Toyota is aiming for a comeback, targeting record global sales of 8.48 million vehicles in 2012 and an even bigger number in 2013, after being battered this year by the March disaster in Japan and flooding in Thailand.
Toyota Motor Corp., Japan's top automaker, relinquished its title as the world's biggest in global vehicle sales for the first half of this year, sinking to No. 3 behind U.S. rival General Motors Co. and Volkswagen AG of Germany.
Toyota's global vehicle sales for this year totaled 7.9 million vehicles, including group companies, down 6 percent from the previous year, it said in a statement Thursday.
General Motors Co. spokesman Jim Cain said it will release its full-year global sales totals in January.
The Detroit-based automaker had been at the top for more than seven decades until Toyota took the crown in 2008.
After the first three quarters, GM sold 6.788 million vehicles worldwide, according to its filings with the U.S. Securities and Exchange Commission. If fourth-quarter results are consistent with prior months, it will sell just more than 9 million vehicles in 2011. Last year, GM sold 8.39 million vehicles around the world.
Volkswagen also has not released its 2011 tally but said earlier this month it delivered 7.51 million vehicles globally during the January-November period.
Toyota's targets for 2012 and 2013 do not include group companies such as Daihatsu Motor Co. and Hino Motors, and so aren't directly comparable with numbers from GM and Volkswagen.
Toyota said its sales target for calendar 2012 is based on achieving 20 percent growth from its global sales this year and would be a record high for the company, underlining its turnaround ambitions.
The automaker's current sales record of 8.43 million vehicles was attained in 2007.
"It won't be a surprise to me if Toyota reaches a new record in global sales," said Mamoru Katou, auto analyst at Tokai Tokyo Research. Hybrids remain popular in Japan, the Camry sedan is doing well in the U.S. and demand is robust in emerging markets, he said.
Toyota has been making up for sales declines in North America and Japan with momentum in relatively new but booming markets such as China and India.
The manufacturer of the Prius hybrid and Lexus luxury models said it plans to sell 8.95 million vehicles around the world in 2013, not including group companies.
Toyota said it had not yet figured out forecasts for the group companies. It is possible the target might exceed 9 million vehicles, had they been included.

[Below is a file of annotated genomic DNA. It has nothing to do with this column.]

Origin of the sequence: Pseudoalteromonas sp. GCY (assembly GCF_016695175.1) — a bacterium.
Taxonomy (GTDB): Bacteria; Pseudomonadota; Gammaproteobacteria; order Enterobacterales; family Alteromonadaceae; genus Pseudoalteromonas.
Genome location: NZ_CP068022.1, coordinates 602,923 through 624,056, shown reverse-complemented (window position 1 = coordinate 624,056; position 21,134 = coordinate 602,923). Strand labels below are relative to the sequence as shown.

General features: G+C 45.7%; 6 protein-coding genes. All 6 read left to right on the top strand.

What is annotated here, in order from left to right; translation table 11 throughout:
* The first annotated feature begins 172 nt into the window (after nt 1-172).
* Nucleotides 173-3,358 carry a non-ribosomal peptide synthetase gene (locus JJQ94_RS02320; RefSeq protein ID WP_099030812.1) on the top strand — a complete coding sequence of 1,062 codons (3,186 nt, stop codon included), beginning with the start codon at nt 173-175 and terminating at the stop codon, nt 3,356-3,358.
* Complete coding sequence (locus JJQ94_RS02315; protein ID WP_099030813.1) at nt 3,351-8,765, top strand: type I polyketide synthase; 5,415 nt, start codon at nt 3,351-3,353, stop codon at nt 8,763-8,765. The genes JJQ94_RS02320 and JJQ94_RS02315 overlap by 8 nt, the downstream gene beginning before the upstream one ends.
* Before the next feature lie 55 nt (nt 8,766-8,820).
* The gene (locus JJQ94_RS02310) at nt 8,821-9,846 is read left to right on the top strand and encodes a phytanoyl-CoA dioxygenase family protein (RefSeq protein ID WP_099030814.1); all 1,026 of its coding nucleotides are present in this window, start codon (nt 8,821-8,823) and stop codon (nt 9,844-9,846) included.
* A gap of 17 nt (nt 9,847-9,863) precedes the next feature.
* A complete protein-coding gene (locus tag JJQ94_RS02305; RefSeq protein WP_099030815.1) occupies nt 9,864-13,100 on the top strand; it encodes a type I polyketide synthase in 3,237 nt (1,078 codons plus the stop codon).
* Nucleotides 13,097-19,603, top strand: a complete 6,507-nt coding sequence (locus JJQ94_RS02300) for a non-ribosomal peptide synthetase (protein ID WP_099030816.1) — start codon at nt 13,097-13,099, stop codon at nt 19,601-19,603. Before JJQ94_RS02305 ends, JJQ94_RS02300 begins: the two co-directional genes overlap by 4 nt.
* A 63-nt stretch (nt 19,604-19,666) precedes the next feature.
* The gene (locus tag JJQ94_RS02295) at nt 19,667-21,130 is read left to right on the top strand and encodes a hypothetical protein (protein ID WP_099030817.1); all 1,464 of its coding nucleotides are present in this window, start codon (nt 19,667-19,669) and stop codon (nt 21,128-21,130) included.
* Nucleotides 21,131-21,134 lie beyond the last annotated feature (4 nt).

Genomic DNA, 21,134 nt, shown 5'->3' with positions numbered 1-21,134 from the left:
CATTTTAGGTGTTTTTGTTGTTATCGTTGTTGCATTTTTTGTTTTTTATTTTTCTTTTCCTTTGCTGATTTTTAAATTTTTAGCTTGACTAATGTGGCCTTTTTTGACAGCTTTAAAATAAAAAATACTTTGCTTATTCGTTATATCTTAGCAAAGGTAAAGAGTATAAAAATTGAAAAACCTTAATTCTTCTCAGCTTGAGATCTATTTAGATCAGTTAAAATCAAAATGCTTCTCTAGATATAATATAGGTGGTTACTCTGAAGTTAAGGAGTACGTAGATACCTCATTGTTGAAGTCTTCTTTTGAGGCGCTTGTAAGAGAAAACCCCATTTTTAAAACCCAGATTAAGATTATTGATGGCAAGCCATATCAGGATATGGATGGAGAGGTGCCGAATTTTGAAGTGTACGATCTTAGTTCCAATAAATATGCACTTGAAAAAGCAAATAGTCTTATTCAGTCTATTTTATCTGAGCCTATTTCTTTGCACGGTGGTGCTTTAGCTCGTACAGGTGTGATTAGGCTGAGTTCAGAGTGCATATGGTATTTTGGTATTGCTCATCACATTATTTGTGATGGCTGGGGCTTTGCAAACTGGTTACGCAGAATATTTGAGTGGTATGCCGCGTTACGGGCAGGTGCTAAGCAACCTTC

Targeted overseas sales of 6.95 million vehicles this year, up 19 percent year-on-year, would also be a new record for Toyota, if attained.
Toyota acknowledged many uncertainties, which could push the numbers in either direction. One possible plus is the extension of Japanese government incentives for green vehicles, according to Toyota.
Toyota, with its strong hybrid lineup, has been a major beneficiary of such incentives.
Still, Toyota has gone through some hard times lately.
The global financial crisis in 2008 was behind a serious sales plunge in the key North American market.
Then came massive recalls, mostly in the U.S., that tarnished Toyota's once pristine reputation for quality amid speculation it had not been as forthright as it should have been about defects.
Toyota was on a gradual recovery track when the March 11 earthquake and tsunami struck in northeastern Japan, damaging suppliers and disrupting production because of a severe parts shortage.
Production got slammed again later in the year, although on a smaller scale, from flooding in Thailand.
Toyota also said it expects to produce 8.65 million vehicles next year, up 24 percent from 6.97 million this year. It expects to produce 8.98 million vehicles in 2013, it said. Those numbers do not include group companies.
Michael Robinet, managing director of IHS Automotive Consultants in Northville, Michigan, said a global sales lead doesn't matter as much as how much money the company makes per vehicle, its model portfolio and overall profit.
A difference of several tens of thousands of vehicles is not significant for automakers that sell millions of vehicles like Toyota and GM, he said.
"It doesn't matter all that much when you're already in the 9 million to 10 million unit range," Robinet said.
AP Auto Writer Tom Krisher contributed from Detroit.
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